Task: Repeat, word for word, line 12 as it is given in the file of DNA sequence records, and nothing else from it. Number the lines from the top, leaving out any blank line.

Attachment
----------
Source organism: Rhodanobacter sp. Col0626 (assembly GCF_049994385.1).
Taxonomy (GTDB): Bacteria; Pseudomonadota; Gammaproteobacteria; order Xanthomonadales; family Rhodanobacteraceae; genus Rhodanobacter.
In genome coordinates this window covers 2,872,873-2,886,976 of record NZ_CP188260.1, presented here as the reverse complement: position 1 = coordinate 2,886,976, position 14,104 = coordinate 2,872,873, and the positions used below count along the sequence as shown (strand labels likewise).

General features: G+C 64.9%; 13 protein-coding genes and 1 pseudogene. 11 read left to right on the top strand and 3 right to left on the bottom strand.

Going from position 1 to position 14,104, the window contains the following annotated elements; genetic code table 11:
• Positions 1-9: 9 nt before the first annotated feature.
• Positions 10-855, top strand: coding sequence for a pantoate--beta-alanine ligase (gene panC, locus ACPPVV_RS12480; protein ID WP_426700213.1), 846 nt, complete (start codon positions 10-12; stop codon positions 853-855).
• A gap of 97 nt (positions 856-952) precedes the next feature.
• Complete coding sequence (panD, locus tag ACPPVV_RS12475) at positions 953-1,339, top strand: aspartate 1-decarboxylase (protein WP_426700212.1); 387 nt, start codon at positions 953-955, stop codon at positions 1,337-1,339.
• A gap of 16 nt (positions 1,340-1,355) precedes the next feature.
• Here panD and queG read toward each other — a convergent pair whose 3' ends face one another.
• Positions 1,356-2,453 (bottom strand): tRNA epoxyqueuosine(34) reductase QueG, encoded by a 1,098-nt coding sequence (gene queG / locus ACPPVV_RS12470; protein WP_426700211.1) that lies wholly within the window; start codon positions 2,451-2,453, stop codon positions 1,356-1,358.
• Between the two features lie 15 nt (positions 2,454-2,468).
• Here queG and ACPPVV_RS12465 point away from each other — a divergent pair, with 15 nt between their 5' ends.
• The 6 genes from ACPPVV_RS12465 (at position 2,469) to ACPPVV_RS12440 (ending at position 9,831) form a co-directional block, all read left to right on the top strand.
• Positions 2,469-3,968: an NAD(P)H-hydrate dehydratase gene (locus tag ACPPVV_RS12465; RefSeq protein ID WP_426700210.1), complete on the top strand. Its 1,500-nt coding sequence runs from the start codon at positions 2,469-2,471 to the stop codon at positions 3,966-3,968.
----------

• Positions 1,356-2,453 (bottom strand): tRNA epoxyqueuosine(34) reductase QueG, encoded by a 1,098-nt coding sequence (gene queG / locus ACPPVV_RS12470; protein WP_426700211.1) that lies wholly within the window; start codon positions 2,451-2,453, stop codon positions 1,356-1,358.